Today I found myself looking through an open pill bottle down to its empty bottom. (Don’t worry, it was just my vitamin bottle!) It was a medium sized container that used to hold 90 of the not-quite-uncomfortably-large-sized multi-vitamin tablets. I felt a small smile at the corners of my mouth. I finished it!
Though seemingly a mundane and easily accomplished feat, this was only the second multi-vitamin bottle I’d successfully polished off in my life! And the first bottle was consumed in fits and starts, months if not years between attempts.
What’s the deal? Did I just not care about vitamins before? Did I not believe in their worth?
The truth is that though my work and school lives have been distinguished by strict organization and overachievement, my personal life has always been chaotic. Home has been the space where I lost any semblance of control, routine, or structure. My home and my personal life were places where I retreated from stressful demands at school and work, and literally, and figuratively, collapse.
The truth is that even when I tried to take a multivitamin every day, even when I really wanted to, I never could stick to it before.
I didn’t know how to create a routine. I didn’t know how to stick to habits.
I thought that was just the way I was. I thought I must just be too absent-minded, too “creative,” too “right-brained,” too tired. I thought I “couldn’t” do it, that there was something wrong with me.
But if that were true, how did I manage to perform so well at work and at school? If it were really the “way I was,” why did my problem seem compartmentalized?
I seemed to thrive under the pressure of grades and performance reviews and wither without them. But was that the real difference? Having someone else to be held accountable to?
I think that can be part of it, for sure. Some of us haven’t learned to be accountable to ourselves, we’re only accountable to others. That’s something I’m trying to work on.
One other difference is that success at work and success at home require different sets of learned skills. Success and achievement at work are like success and achievement at school: You are given a set of expectations, a schedule, a set of projects, a list of requirements, etc. And all you have to do is execute. This is a format that I’ve been familiar with since age 5. School prepared me for work.
But what prepared me for home life? I never learned to live life on a set schedule or how to decide what schedule might work. I never learned to cultivate habits. Or how to decide what habits to build or what goals one should have in the first place. I never learned what any of that should or even could look like.
It’s no wonder that I’ve struggled.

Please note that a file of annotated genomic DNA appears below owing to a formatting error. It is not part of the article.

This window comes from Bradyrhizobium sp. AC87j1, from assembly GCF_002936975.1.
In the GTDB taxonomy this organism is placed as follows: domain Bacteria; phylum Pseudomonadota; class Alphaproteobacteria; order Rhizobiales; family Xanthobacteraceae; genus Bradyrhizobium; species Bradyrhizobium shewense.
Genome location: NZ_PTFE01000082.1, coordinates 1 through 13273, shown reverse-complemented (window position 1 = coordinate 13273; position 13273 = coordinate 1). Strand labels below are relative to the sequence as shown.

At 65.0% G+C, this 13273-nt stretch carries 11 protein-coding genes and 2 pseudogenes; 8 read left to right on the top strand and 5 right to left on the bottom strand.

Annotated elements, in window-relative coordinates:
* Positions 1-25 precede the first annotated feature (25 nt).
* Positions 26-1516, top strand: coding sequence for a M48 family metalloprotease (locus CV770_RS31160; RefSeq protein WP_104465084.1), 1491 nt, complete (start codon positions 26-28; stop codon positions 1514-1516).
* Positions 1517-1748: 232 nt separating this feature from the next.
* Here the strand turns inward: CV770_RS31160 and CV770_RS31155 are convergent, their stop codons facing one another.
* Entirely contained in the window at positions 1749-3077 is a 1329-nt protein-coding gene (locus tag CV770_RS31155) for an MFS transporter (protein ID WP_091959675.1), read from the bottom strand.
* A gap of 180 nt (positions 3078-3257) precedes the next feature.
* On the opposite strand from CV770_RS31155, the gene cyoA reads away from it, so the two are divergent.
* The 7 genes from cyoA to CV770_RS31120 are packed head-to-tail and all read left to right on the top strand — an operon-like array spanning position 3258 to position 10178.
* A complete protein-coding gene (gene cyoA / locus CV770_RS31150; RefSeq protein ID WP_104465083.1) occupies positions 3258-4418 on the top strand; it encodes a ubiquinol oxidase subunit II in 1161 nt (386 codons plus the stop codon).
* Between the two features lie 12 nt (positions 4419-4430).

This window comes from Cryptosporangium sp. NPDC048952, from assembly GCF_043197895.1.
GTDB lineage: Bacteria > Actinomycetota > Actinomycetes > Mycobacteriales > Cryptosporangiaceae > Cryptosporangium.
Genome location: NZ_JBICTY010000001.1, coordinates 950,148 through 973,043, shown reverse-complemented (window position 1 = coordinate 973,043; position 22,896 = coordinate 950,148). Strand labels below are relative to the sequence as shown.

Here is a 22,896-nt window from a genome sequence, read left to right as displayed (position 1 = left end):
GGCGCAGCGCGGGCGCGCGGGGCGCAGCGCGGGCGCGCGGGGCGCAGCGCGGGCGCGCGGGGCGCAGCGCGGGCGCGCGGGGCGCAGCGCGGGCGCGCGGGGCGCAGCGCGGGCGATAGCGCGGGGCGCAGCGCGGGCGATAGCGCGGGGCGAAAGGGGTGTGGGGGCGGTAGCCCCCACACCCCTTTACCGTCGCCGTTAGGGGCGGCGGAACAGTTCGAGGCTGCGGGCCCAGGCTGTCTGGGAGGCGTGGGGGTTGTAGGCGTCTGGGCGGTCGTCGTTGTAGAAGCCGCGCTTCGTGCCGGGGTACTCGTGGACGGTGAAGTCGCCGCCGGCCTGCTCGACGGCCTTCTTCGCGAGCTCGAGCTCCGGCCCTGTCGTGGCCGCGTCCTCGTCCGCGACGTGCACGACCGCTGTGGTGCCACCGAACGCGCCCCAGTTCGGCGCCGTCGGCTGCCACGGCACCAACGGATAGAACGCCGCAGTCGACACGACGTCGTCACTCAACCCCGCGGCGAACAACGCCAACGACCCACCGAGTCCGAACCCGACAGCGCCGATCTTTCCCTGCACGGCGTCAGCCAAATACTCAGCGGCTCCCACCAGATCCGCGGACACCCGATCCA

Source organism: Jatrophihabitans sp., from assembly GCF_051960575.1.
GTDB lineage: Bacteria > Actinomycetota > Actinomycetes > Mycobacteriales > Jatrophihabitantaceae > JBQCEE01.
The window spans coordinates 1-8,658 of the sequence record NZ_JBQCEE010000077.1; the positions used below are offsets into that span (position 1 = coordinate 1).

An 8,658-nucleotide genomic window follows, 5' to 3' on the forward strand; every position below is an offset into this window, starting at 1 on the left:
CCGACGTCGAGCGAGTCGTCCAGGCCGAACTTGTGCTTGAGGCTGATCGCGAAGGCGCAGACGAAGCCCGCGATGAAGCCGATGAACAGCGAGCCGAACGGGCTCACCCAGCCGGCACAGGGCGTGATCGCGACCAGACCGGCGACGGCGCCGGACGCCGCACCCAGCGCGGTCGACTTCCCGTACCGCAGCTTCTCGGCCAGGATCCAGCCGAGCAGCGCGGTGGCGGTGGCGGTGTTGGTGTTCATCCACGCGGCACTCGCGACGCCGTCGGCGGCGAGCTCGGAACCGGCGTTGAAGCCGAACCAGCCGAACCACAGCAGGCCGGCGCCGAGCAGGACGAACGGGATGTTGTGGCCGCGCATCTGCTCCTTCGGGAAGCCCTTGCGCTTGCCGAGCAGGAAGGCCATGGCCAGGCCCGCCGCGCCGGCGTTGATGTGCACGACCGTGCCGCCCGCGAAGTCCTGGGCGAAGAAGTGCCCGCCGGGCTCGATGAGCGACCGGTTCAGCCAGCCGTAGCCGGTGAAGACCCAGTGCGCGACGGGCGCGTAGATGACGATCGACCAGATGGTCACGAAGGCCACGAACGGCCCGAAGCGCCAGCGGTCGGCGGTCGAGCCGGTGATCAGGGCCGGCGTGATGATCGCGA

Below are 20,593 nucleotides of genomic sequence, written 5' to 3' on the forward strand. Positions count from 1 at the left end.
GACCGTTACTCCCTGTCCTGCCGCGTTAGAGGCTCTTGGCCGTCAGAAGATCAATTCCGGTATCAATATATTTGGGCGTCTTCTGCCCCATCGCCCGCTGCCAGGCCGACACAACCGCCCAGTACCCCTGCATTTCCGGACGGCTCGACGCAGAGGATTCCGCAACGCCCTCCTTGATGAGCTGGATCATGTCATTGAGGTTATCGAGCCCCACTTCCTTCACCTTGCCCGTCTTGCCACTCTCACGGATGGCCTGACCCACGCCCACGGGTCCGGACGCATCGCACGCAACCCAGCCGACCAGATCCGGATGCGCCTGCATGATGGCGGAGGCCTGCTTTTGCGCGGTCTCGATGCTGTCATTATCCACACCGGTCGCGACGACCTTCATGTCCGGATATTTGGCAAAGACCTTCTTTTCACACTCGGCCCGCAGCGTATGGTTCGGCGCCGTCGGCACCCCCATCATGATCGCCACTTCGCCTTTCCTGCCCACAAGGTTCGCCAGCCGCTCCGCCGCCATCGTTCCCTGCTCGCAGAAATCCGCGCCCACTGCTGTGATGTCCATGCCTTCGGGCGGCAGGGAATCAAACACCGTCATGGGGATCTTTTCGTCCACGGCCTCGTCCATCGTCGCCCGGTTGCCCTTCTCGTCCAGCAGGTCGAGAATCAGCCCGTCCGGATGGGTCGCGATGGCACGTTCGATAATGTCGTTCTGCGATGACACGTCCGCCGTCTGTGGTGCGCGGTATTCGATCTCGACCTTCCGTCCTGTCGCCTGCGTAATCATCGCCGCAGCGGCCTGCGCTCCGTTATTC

Even if it might be harder for me than it seems for other people, a big key part of the situation is that I just hadn’t learned how to do it. When it wasn’t automatically easy, I felt overwhelmed and gave up. It didn’t occur to me that creating routines and habits required muscles that I needed to work on, rather than just being one time decisions followed by automatic or even easy execution.
I think if I had to choose one idea that has made the biggest difference in my life, it’s the realization that small conscious actions add up over time to a far bigger difference than you’d think.
It’s doing the little thing every day, or every day you can, that is going to tip the balance over time.
This applies to all areas of life.
When I’ve been job hunting, it’s the times that I’ve been able to do a little every day that provided better results than when I did one day long push and collapsed for several days after.
With art, I’ve noticed the biggest advancements when I’ve done daily challenges like Inktober or Sketchtember. Even though each day’s effort is relatively small and part of my brain tells me “it can’t possibly matter” …it does! It matters a lot more than weeks when I have a vague idea of a larger project or tutorial I want to do, and then sometimes I don’t even get around to it.
When it comes to reading and learning, it’s not reading all weekend one time that’s going to make a huge difference. Not compared to putting aside an hour (or three) every day to read.
Lastly, with the example of the vitamin bottle from the beginning of the article, you physically can’t take 90 pills at once and expect to get the same benefits. It’s just not possible!
I’m writing this out not to lecture but to remind myself. Because I get down on myself for not taking “big enough” actions. Because I worry I’m “going too slow” and “falling behind.”
I’m writing this because this week I definitely need a mindset shift. A shift toward making a little progress every day and celebrating little wins. I need to be consistent instead of having such intimidatingly high standards that a part of me wants to throw in the towel before I’ve even begun.